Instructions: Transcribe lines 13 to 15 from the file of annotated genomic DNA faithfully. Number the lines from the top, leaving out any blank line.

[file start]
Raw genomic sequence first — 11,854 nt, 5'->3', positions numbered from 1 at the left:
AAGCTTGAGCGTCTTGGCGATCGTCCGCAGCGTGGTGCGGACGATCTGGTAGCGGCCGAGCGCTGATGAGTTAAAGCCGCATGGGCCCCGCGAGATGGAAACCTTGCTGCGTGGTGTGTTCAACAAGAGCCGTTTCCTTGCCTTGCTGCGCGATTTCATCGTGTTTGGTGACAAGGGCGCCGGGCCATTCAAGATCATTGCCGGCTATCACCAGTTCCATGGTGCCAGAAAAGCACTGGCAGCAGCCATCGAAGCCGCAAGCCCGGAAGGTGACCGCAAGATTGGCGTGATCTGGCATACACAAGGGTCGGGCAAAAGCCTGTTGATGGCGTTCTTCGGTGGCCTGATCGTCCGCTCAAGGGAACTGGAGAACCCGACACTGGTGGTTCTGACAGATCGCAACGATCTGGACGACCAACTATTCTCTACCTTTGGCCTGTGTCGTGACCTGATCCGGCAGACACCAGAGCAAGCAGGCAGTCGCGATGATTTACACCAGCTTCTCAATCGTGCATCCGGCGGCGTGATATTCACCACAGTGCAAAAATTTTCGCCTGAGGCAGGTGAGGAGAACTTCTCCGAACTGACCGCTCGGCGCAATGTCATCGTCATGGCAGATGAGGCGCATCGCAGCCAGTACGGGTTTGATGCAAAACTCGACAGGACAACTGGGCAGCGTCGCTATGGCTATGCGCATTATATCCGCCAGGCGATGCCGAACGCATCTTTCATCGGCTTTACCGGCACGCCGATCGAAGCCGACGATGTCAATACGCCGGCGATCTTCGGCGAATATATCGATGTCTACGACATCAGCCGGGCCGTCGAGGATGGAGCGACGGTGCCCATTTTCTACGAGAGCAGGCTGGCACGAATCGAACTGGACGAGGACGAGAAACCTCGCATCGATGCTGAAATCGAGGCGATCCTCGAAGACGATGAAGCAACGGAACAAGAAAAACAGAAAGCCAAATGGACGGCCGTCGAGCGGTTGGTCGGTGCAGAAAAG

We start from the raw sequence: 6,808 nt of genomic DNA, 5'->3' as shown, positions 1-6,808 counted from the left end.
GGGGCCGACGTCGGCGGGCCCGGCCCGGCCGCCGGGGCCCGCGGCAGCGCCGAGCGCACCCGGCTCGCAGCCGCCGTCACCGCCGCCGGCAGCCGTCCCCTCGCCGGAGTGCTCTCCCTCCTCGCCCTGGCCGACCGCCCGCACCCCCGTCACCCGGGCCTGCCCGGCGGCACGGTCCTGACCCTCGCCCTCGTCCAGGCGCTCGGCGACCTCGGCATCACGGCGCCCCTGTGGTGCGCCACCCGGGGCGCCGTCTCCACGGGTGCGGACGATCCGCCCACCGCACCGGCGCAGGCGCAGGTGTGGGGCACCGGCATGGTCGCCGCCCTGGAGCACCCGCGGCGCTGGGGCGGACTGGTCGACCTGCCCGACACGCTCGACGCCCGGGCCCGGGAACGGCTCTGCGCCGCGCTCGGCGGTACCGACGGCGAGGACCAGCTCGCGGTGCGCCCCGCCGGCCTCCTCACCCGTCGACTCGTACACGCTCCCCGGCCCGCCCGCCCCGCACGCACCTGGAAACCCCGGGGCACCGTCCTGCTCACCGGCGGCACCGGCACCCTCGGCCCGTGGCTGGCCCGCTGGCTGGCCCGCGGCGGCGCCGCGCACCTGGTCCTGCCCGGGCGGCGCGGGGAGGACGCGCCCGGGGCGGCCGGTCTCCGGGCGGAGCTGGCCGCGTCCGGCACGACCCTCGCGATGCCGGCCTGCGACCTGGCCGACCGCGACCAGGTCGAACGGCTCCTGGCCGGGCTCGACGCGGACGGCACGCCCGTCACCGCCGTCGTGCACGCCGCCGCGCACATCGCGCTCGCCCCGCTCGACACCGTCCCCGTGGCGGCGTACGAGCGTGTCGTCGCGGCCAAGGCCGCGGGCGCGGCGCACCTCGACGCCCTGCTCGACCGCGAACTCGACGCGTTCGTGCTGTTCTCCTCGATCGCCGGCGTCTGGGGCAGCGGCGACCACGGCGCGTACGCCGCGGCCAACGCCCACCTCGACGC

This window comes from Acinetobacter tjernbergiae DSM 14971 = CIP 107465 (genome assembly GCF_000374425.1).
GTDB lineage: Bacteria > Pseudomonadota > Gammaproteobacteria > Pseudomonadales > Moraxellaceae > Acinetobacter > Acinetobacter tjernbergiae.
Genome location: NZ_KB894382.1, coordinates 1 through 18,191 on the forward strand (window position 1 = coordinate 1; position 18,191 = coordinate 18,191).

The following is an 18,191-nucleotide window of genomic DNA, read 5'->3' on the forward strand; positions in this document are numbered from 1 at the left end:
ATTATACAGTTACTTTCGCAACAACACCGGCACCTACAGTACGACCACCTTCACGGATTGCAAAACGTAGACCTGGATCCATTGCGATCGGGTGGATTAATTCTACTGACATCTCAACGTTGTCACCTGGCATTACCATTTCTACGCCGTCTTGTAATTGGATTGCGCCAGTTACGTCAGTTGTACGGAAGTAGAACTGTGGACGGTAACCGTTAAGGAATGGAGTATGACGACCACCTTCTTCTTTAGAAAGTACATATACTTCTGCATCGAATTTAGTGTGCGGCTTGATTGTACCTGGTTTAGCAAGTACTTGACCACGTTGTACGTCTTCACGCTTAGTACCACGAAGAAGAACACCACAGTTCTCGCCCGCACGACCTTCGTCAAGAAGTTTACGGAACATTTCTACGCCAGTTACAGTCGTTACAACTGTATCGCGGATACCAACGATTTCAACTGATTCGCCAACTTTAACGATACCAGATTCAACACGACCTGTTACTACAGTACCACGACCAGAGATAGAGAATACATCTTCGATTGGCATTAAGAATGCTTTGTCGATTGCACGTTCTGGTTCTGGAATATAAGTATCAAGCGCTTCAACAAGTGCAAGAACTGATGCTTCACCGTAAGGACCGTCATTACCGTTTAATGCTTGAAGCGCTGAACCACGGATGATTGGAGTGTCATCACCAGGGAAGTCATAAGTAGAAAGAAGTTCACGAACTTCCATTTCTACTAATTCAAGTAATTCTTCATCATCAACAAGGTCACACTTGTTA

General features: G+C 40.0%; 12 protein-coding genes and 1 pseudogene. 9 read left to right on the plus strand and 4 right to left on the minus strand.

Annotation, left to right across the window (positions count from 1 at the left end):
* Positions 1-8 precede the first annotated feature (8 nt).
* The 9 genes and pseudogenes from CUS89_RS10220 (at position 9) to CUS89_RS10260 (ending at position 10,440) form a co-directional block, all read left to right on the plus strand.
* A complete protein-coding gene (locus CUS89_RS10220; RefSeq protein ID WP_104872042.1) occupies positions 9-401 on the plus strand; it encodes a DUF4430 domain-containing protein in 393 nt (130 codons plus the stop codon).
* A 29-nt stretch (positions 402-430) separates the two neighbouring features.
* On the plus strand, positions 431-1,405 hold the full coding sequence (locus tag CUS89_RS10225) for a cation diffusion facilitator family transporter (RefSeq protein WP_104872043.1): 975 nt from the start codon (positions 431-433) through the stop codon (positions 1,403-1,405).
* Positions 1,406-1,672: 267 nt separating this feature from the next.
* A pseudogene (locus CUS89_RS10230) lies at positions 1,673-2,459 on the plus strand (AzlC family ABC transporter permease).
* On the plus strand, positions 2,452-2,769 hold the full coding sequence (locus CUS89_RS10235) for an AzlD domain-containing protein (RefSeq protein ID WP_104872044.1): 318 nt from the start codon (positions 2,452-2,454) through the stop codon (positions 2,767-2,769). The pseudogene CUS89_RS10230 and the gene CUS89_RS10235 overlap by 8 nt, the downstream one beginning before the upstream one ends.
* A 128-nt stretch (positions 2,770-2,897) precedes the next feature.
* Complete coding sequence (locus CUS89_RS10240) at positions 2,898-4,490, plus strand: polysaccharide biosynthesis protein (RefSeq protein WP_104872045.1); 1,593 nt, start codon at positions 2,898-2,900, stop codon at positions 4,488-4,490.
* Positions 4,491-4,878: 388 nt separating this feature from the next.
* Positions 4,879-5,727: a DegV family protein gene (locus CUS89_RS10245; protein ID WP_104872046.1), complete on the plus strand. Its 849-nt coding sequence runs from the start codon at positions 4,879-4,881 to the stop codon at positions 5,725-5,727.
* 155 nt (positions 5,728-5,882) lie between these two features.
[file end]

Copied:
* The 9 genes and pseudogenes from CUS89_RS10220 (at position 9) to CUS89_RS10260 (ending at position 10,440) form a co-directional block, all read left to right on the plus strand.
* A complete protein-coding gene (locus CUS89_RS10220; RefSeq protein ID WP_104872042.1) occupies positions 9-401 on the plus strand; it encodes a DUF4430 domain-containing protein in 393 nt (130 codons plus the stop codon).
* A 29-nt stretch (positions 402-430) separates the two neighbouring features.